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Ofgem’s use of financeability and RoRE tests in setting the allowed rate of return Better Regulation workshop on Rate of Return Guidelines 25 February.

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Presentation on theme: "Ofgem’s use of financeability and RoRE tests in setting the allowed rate of return Better Regulation workshop on Rate of Return Guidelines 25 February."— Presentation transcript:

1 Ofgem’s use of financeability and RoRE tests in setting the allowed rate of return Better Regulation workshop on Rate of Return Guidelines 25 February 2013

2 Structure 1.Ofgem’s framework 2.Financeability testing –What is it? –Illustrative example 3.Return on Regulatory Equity (RoRE) analysis –What is it? –Illustrative example 4.Summary

3 Ofgem’s framework How does Ofgem think about the WACC? –What matters to investors is the overall balance of risks and rewards in the price control package –Cost of capital depends on the above, not an isolated theoretical concept Process for deciding on allowed rate of return: –Cost of debt indexed –For cost of equity and (notional) gearing: 1.Long-term CAPM estimates, sense-checked against precedents and other market evidence (transaction premiums, DGM) – range for consultation 2.Companies propose specific values (could be outside Ofgem range) 3.Ofgem carries out financeability testing, RoRE analysis, cash flow risk assessment – calibration of various options 4.Board makes decision on appropriate values

4 Financeability (1) Ofgem’s ‘financing duty’: should have regard to its decisions allowing an efficient network company to finance its activities Interpretation: network companies attain investment grade credit rating Application: financeability testing at each reset decision Assumptions: –stand-alone basis –notional financial structure –no out/under-performance of regulatory assumptions (i.e. capex, opex, incentive revenue) Necessarily judgement-based: –Ratios typically account for 30-40% of rating agencies’ decision –Different agencies place emphasis on different ratios (or calculate them differently) –Short-term deviations from targets typically not a concern Ultimately, security provided by regulatory framework is the key reason network companies attain investment grade rating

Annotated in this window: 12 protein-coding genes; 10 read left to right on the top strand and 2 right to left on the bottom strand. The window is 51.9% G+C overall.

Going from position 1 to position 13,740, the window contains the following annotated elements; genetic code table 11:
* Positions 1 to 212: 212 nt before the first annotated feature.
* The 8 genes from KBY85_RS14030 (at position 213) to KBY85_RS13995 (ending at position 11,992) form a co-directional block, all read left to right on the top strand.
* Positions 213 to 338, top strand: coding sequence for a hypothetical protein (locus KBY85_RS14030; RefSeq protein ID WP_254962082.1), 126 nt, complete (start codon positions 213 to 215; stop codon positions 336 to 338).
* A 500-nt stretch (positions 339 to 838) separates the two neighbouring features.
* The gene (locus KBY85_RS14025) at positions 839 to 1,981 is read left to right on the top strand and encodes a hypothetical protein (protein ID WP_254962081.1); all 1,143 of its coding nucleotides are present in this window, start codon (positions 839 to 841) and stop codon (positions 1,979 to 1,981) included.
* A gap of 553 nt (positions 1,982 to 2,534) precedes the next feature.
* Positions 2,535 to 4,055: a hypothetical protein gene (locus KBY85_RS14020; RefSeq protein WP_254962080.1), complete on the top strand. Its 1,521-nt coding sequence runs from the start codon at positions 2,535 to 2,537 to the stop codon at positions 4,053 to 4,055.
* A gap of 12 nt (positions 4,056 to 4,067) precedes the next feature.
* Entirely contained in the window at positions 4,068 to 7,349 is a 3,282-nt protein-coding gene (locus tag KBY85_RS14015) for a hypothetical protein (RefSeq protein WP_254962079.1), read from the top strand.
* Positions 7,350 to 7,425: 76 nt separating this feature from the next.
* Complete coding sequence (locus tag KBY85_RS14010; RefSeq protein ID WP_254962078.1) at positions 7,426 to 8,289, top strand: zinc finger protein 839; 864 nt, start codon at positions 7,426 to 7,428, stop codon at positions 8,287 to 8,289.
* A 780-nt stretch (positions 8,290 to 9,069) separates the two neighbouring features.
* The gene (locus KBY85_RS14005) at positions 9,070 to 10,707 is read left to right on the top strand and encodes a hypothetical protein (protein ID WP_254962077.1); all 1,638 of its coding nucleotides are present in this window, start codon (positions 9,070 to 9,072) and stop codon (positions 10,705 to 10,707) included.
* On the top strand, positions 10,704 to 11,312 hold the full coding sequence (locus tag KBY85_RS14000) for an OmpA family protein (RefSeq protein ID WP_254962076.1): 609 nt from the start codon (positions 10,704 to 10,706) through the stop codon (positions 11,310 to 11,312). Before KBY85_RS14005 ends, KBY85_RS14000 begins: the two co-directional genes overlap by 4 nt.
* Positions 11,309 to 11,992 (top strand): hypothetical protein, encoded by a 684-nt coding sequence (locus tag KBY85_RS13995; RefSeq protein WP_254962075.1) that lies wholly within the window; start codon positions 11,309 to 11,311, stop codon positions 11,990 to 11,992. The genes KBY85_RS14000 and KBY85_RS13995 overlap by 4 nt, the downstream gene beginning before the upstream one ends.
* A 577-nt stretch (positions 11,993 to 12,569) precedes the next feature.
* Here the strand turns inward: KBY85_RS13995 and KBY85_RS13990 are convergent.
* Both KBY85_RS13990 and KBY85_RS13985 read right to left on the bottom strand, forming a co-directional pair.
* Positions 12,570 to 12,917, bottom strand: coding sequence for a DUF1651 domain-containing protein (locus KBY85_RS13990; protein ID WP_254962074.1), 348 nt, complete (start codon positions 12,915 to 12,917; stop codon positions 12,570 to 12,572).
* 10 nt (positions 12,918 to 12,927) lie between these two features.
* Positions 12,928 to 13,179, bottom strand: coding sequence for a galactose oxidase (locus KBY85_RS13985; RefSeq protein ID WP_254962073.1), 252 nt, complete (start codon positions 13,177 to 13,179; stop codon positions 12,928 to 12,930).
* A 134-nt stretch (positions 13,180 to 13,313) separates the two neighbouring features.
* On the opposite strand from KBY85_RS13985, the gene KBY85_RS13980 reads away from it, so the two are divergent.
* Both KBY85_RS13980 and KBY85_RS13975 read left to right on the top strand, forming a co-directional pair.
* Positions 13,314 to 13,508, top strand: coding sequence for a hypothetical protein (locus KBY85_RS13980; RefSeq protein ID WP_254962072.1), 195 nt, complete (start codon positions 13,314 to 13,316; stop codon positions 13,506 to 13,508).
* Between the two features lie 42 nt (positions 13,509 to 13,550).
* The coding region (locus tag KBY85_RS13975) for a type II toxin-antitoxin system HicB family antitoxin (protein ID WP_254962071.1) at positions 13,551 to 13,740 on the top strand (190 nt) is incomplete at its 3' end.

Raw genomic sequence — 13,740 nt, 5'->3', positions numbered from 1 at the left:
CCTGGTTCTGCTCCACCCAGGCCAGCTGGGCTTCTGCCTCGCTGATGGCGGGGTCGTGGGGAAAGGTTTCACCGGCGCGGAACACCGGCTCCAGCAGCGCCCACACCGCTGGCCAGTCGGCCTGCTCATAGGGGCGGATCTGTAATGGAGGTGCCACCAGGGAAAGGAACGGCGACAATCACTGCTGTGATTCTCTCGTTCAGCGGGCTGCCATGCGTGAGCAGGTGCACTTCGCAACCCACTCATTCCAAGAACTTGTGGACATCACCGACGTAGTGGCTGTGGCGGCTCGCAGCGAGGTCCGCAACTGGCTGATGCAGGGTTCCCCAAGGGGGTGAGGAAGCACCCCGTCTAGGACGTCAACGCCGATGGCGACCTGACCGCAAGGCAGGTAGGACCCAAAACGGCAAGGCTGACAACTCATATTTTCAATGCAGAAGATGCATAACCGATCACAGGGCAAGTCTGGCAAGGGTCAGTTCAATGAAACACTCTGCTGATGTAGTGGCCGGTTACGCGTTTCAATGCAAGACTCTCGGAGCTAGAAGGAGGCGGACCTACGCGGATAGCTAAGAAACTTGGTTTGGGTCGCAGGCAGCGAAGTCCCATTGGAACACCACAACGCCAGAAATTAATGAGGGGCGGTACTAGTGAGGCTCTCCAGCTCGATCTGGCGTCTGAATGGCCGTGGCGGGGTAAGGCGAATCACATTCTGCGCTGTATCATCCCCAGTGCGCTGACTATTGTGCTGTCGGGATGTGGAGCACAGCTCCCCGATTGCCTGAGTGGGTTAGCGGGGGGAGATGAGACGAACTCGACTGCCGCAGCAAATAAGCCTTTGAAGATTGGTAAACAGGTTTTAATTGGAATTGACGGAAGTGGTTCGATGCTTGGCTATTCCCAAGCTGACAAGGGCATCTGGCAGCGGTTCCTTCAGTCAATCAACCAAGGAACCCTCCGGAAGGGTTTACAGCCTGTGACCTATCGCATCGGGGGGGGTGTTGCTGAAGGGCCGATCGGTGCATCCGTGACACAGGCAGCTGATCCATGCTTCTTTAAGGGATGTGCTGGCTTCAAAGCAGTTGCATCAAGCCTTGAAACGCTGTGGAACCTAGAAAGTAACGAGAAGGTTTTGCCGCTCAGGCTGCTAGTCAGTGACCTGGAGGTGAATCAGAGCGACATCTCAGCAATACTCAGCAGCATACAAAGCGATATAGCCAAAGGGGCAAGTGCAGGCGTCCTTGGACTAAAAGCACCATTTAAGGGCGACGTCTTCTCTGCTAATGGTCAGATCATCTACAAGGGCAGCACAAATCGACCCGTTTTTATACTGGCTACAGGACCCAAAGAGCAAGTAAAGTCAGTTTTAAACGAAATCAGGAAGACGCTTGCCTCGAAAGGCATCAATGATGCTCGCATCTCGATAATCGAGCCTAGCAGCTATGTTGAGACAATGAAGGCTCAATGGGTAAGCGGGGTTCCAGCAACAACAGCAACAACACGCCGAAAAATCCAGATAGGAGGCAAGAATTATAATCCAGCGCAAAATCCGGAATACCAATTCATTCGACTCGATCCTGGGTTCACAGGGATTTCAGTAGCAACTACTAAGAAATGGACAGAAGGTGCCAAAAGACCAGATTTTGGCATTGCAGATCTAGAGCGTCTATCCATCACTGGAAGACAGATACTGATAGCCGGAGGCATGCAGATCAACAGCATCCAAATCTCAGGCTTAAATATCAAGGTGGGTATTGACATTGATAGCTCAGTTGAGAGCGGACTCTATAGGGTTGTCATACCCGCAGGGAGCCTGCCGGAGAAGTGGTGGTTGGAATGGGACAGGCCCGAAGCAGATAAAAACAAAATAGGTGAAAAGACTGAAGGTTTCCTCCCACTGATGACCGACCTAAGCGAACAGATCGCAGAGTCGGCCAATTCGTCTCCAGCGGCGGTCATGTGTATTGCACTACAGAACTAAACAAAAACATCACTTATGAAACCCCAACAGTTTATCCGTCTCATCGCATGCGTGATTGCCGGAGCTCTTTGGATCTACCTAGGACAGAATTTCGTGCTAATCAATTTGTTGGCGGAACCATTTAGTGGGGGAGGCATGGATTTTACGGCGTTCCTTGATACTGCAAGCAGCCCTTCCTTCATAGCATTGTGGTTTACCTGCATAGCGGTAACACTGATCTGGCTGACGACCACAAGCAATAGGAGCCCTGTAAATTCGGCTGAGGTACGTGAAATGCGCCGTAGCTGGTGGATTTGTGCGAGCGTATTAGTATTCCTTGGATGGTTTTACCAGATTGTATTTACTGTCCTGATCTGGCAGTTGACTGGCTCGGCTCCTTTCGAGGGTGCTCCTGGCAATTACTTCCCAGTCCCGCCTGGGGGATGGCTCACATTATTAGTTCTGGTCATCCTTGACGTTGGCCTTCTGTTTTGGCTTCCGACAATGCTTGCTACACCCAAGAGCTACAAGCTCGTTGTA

5 Financeability (2) Financeability is defined by more than just credit ratios Source: Moody’s, Rating Methodology for Regulated Electric and Gas Networks, August 2009

6 Financeability (3) Ofgem does not follow approach of any one rating agency, or try to meet criteria of the three major agencies Broad assessment criteria consulted on, but detailed assessment kept confidential to avoid focus on minutiae of detail Source: Ofgem, Decision on strategy for the next transmission and gas distribution price controls – RIIO-T1 and GD1 – Financial issues, March 2011

7 Financeability (4) Illustrative example of how a regulator might apply financeability tests 1.A company’s proposal might appear overly generous 2.A package based on purely theoretical evidence might be too tight 3.A balance can be struck by applying various levers (cost of equity, notional gearing, etc.)

8 RoRE (1) What is it? An attempt to quantify the potential upside and downside rewards for shareholders in the price control package What does it do? Allows comparison across network companies; where consistent information is available, could also compare across sectors and over time How does Ofgem use it? On a forward-looking basis at each reset to calibrate the package Assumptions: –Notional financial structure –Probable baseline performance may not have zero revenue impact –Where incentives are uncapped, probable minimum and maximum impact –Abstract from relationship between elements Necessarily judgement-based: –What is the desired target RoRE range? –Tension between wider RoRE range and financeability constraints

9 RoRE (2) Illustrative example of how a regulator might use RoRE analysis

10 Summary Ofgem’s approach can be characterised as: –Use CAPM, precedents, other evidence to frame cost of equity and (notional) gearing decision –Use financeability and RoRE assessments to calibrate package and achieve appropriate balance between risks and rewards Necessarily judgement-based approach – mechanistic application would not achieve appropriate outcomes Question for AER/stakeholders is whether approach is useful in Australian context Use of financeability and Return on Regulatory Equity assessments necessarily requires the regulator to apply judgement


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